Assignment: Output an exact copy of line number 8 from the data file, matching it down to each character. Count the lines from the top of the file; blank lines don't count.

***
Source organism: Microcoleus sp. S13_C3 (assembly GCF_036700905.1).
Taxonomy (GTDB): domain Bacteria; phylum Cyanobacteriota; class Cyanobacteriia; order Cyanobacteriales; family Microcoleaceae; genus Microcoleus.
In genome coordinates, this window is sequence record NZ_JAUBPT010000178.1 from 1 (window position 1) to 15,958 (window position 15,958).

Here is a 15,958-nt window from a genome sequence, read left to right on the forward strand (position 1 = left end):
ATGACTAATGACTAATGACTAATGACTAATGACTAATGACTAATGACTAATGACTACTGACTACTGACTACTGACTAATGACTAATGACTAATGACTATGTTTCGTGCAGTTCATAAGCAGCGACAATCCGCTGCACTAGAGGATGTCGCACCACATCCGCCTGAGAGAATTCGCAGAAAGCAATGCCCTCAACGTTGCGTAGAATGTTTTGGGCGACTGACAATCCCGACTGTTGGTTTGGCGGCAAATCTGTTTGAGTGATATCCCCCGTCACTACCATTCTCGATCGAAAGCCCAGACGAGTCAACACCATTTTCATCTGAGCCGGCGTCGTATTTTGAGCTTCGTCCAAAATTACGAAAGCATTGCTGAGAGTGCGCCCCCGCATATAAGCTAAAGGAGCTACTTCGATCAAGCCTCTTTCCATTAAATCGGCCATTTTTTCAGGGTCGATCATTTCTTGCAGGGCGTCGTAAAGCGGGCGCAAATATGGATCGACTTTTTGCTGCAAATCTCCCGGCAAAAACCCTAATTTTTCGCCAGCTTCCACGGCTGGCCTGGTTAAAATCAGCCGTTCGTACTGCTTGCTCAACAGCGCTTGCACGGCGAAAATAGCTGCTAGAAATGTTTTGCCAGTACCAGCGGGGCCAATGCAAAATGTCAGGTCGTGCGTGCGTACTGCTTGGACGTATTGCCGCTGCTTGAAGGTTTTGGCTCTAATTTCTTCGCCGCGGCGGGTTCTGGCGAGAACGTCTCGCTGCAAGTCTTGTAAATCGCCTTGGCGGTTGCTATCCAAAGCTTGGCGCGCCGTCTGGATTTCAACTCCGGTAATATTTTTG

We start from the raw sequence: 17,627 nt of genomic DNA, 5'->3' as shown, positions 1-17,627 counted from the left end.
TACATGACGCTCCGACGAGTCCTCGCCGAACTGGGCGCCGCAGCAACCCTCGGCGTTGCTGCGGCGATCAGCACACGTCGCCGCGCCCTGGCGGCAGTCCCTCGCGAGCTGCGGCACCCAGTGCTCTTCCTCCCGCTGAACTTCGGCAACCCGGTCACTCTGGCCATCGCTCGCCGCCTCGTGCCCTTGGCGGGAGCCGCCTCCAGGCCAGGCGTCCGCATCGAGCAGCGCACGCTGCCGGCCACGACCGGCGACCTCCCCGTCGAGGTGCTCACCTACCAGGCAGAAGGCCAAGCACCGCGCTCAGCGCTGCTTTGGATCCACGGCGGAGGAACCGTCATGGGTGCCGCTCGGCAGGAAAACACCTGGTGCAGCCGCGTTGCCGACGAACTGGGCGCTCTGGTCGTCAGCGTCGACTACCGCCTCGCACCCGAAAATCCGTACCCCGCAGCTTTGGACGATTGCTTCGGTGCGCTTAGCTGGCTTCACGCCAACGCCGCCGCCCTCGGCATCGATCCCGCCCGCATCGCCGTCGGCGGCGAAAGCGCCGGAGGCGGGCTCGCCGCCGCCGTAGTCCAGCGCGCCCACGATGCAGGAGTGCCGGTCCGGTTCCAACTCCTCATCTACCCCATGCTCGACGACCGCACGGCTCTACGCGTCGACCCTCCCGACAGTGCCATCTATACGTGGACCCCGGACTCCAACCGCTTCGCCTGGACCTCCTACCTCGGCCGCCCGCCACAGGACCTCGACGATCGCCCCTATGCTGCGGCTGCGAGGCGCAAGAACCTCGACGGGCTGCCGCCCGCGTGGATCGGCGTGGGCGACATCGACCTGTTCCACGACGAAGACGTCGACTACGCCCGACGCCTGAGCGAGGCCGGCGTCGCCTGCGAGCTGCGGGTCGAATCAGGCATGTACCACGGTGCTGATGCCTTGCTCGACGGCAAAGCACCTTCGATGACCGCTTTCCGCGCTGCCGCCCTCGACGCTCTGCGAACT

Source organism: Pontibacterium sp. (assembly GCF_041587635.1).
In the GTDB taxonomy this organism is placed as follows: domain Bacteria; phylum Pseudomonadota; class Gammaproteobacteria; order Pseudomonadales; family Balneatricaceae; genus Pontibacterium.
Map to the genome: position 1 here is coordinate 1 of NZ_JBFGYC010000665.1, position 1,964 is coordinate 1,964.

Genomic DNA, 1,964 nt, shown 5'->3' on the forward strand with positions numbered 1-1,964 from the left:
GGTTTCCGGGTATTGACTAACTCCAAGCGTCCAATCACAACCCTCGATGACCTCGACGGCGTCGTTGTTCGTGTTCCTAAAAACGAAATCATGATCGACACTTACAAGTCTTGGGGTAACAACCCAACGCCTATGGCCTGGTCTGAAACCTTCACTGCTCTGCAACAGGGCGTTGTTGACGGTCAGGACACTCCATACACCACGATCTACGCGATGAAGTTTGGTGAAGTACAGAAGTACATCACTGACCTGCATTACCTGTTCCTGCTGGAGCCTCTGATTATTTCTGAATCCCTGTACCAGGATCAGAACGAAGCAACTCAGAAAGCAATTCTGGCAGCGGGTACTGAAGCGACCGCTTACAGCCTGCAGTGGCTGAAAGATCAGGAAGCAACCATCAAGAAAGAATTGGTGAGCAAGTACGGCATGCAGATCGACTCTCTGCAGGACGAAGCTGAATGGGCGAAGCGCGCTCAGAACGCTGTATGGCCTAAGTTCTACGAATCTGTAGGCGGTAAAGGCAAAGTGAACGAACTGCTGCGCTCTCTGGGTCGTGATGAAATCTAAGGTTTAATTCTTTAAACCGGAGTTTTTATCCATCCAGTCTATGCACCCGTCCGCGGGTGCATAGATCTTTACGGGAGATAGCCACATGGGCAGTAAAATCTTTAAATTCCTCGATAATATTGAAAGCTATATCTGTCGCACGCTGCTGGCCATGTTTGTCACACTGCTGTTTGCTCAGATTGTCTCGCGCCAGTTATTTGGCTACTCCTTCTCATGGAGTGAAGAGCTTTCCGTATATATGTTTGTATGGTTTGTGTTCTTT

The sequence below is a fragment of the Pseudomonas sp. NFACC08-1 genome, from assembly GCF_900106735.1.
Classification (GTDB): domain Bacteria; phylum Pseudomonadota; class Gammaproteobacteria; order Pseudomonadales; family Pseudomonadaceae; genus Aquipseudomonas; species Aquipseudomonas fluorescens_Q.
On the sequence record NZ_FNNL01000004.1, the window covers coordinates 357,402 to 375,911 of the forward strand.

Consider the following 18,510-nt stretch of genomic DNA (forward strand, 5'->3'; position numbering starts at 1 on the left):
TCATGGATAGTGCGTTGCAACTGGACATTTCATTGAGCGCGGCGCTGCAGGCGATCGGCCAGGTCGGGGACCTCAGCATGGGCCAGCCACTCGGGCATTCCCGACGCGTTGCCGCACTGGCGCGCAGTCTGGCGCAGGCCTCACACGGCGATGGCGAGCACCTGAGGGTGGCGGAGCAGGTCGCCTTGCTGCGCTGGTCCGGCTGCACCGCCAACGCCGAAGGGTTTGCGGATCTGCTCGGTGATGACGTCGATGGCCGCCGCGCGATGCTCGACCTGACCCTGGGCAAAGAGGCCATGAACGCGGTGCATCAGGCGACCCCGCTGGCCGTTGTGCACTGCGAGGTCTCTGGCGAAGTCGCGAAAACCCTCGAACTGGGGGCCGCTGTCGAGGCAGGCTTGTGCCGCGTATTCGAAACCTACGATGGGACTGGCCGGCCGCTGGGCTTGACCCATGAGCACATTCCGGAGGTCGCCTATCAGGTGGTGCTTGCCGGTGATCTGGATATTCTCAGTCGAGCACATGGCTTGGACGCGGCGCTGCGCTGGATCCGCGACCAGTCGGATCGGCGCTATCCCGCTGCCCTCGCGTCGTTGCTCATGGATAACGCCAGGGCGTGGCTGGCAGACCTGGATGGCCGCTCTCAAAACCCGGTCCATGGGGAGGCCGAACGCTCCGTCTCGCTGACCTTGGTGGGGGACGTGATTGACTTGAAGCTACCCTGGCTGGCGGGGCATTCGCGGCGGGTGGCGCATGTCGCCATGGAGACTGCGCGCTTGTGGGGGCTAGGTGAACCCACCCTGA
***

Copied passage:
Source organism: Pontibacterium sp. (assembly GCF_041587635.1).